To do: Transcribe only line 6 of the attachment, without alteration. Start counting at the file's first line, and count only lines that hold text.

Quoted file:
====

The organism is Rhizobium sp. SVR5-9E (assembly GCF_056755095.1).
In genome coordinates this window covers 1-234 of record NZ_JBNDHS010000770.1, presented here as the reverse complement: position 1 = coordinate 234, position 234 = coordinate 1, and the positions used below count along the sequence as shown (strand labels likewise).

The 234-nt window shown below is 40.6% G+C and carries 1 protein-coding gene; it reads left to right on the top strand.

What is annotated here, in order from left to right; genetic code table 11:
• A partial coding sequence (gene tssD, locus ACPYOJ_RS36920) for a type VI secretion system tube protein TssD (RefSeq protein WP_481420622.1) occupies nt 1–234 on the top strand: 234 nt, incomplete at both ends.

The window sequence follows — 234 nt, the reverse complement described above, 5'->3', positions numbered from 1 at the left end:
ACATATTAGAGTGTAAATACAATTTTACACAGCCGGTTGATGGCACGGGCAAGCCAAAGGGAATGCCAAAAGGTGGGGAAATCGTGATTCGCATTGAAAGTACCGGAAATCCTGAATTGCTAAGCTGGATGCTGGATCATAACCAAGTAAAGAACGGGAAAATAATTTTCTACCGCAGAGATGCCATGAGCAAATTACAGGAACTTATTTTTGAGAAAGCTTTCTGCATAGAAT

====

The window sequence follows — 234 nt, the reverse complement described above, 5'->3', positions numbered from 1 at the left end: